By Julie Gutekunst
“Look what I can do!” Michael had a childlike appreciation for the world around him. He always hoped that other people would share his sense of wonder. In this instance, he marveled at the flexibility of his own fingers. He showed me his daily finger exercise routine, saying, “You can do it, too! Give it a try!” I noticed how his fingers playfully danced with the beams of sunlight shining through the sixth-floor window. It was remarkably sunny for a mid-January day, and Michael's bright mood made the locked unit feel less tense than usual.
Michael was always full of energy. I met him on the first day of my inpatient psychiatry rotation. The first thing I noticed about him was that he perfectly embodied the textbook definition of a patient with mania. However, soon enough, I began to see him for who he was: a 35-year-old professional pianist and a brilliant mind. I excitedly followed the tangents of his long-winded stories, piecing together details of his life, which was fraught with complex relationships and interesting characters.
His animated way of describing his life made it sound like a movie. I trusted the information he was able to provide, but some details were missing. He explained the events leading up to his hospital admission. “I left my mom's house in Virginia the day after Christmas. When I got close to Baltimore, a cloud of sleepiness overcame me, so I found a spot in Patterson Park to rest. While I was sleeping, someone broke into my car and stole my Christmas gift. I was so angry that I started punching trees.” I believed him about his gift having been stolen, but I could never convince him to divulge what the gift actually was. I pictured a big box, wrapped in shiny red paper and tied with a bow, sitting in the backseat of his car.
Michael was gifted in both art and science. As soon as I arrived on the unit every morning, he approached me right away to show me the machine designs that he'd spent the previous night sketching. They were exquisitely detailed and based on valid mechanical principles.
“By the way, did I tell you I was premed at OU?” He double-majored in biology and physics. He then decided to pursue a master of fine arts degree in music performance instead of going to medical school. He suggested I check out famous pianists like Martha Argerich, and I listened to her concerts while typing my daily progress notes. I had been a competitive pianist myself only to quit abruptly during my teenage years, and Michael helped me reconnect with my own artistic side.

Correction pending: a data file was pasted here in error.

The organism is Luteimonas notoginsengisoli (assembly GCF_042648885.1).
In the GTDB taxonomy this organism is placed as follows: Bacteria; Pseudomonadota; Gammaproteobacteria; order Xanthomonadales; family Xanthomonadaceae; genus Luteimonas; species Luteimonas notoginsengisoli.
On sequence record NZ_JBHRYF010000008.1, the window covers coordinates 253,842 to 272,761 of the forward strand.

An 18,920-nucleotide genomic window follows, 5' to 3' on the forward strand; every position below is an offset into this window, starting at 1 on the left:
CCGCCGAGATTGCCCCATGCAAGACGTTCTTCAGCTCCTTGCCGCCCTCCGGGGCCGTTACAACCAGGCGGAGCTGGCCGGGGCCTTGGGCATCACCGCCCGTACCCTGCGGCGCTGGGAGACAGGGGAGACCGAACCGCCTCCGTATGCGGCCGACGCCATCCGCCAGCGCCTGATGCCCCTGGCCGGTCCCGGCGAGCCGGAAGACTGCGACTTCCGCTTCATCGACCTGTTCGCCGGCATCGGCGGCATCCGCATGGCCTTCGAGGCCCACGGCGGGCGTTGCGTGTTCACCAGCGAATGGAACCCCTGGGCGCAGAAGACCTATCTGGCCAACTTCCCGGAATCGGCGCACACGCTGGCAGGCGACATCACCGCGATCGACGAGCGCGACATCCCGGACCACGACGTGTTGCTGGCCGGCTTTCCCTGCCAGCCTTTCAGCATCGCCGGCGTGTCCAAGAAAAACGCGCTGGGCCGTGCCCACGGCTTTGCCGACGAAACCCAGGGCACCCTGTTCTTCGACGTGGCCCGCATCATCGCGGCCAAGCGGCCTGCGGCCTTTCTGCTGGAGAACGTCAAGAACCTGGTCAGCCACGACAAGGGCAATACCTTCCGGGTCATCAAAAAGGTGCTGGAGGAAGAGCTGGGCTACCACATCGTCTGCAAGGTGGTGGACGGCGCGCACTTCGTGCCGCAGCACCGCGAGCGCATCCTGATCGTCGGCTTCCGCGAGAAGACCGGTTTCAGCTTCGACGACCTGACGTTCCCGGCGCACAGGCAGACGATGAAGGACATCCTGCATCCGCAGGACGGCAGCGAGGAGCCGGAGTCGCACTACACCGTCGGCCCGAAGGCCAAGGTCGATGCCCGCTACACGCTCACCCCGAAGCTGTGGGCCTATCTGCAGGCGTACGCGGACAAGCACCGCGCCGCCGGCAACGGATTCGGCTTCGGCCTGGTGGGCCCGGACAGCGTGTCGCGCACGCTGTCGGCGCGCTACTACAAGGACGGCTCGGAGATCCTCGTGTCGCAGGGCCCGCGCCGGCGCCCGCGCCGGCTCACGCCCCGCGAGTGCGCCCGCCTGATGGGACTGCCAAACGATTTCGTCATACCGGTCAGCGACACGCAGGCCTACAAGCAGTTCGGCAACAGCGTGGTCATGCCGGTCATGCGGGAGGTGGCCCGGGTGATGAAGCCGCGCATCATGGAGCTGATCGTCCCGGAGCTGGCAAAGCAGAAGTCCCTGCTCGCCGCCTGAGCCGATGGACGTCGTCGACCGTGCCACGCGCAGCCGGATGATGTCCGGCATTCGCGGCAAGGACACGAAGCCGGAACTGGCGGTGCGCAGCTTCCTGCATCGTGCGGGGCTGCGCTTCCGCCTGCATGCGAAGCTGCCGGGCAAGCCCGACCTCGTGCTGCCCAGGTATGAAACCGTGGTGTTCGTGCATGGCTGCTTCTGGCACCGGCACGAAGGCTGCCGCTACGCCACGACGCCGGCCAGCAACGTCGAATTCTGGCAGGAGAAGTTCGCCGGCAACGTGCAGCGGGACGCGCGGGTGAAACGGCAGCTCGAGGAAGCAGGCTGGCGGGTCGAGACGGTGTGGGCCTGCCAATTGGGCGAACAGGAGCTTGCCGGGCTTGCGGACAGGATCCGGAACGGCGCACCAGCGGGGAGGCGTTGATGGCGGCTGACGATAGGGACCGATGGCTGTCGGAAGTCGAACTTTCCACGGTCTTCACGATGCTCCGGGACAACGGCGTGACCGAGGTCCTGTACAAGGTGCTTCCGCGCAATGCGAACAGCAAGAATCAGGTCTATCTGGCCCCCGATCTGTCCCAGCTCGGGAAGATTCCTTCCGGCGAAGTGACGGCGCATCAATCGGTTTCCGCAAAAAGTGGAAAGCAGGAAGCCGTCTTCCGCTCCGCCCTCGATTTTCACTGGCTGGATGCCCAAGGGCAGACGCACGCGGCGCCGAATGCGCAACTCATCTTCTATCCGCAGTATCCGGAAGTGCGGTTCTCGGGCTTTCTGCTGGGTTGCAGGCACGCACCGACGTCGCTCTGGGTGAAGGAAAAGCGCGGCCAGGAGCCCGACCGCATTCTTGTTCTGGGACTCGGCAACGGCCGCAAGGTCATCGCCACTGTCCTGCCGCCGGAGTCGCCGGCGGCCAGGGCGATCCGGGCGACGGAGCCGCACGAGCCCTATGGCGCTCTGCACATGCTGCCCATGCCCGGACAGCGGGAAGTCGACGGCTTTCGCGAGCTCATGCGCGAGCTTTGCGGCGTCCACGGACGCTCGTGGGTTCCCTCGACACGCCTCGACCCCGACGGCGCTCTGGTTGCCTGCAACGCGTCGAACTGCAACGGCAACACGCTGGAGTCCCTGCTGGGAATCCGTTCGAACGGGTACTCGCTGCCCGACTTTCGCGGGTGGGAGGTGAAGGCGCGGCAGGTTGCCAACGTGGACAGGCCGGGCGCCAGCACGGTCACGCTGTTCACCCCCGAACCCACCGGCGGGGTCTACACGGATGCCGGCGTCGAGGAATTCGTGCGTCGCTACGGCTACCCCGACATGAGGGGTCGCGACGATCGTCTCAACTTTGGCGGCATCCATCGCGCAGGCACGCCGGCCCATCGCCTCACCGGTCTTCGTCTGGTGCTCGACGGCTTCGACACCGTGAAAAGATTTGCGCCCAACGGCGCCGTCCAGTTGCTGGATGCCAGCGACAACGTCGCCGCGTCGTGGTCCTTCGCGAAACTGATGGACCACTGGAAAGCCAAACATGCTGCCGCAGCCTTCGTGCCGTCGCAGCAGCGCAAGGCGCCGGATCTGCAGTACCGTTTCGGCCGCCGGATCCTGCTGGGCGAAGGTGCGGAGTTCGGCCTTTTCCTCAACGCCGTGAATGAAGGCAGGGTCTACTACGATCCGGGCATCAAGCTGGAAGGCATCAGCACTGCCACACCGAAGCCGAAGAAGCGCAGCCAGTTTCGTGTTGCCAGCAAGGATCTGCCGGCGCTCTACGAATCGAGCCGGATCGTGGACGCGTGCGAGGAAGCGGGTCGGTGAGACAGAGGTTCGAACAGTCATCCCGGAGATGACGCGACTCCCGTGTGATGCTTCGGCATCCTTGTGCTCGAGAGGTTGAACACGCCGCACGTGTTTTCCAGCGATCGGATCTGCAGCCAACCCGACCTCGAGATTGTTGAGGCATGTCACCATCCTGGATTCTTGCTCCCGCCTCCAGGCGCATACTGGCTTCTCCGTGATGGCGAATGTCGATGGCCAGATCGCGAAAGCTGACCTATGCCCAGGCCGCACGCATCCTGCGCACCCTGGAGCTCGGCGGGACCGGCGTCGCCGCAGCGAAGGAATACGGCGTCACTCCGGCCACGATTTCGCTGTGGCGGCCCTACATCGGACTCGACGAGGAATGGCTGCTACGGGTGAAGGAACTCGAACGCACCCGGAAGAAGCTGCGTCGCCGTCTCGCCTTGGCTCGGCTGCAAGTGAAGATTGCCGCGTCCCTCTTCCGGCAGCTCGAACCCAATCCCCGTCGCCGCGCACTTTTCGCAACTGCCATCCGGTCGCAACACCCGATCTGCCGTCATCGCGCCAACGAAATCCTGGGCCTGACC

Yet, there was one thing about our conversations that wasn't fun. Michael didn't want to take lithium, and convincing him to do so was a challenge After a few doses, he declared that lithium was not for him. The way he put it, “The drug ravages my insides.” In other words, lithium caused him to have explosive diarrhea. Plus, he said, there was no noticeable benefit.
We talked about how the drug needed to reach a certain concentration in his blood in order for it to start working in his brain. Nonetheless, he signed a 72-hour notice, which meant that he could leave the hospital within 72 hours unless we felt that he posed a threat to himself or others. He had come down from his exasperated, tree-punching state, and we were only keeping him in the hospital for the lithium trial. Our social worker wanted to help him secure stable housing, but Michael assured us that he had already booked an Airbnb. He left the hospital on a Friday afternoon.
I worried about Michael over the weekend. The weather was unforgiving, as were the streets of Baltimore. I hoped he had not slept in his car or gotten robbed again. The following Monday morning, I talked about my concerns with the attending physician on our inpatient team; she was worried, too. We both noticed that the day was exceptionally dull without Michael's vibrant personality.
When the day was over, I gathered my belongings and walked down the six flights of stairs to the hospital's main lobby. The lobby was curiously lively, and I heard music underlying the chatter. There, seated at the piano in the far corner of the room, was Michael. He was dressed in a polo shirt and jeans instead of his navy sweatsuit. His body swayed as his fingers danced across the keys. He played a jazzy melody. I waved to him, but his eyes were closed. He was totally engrossed in his craft.
There was something mysterious and transcendent about seeing Michael at the piano. In that moment, I realized that it did not matter to me whether Michael took medication. I just wanted the best for him, and I had to accept that his “best” might not involve medication. I would no longer consider it a failure that he left the hospital on his own terms. At this point, any attempt to diagnose and treat the complexities of his mind would serve no purpose. Instead, I let Michael's incredible talent fill me with awe. I closed my eyes and relished in the curious forces that made this moment possible.
Physicians often speak about the human body with a sense of wonder, marveling at its stunning resilience in the face of illness. Rarely do they express wonder at the resilience of the human spirit. In meeting Michael, I learned that humility toward our patients is a prerequisite for wonder. Every patient has a story that can evoke wonder, whether it involves the suffering they have endured or the joy they have received. If we humble ourselves to truly hear our patients' stories, we open ourselves to the possibility that wonder will infuse our daily encounters.
University of Maryland School of Medicine, Baltimore
Graduating Class of 2021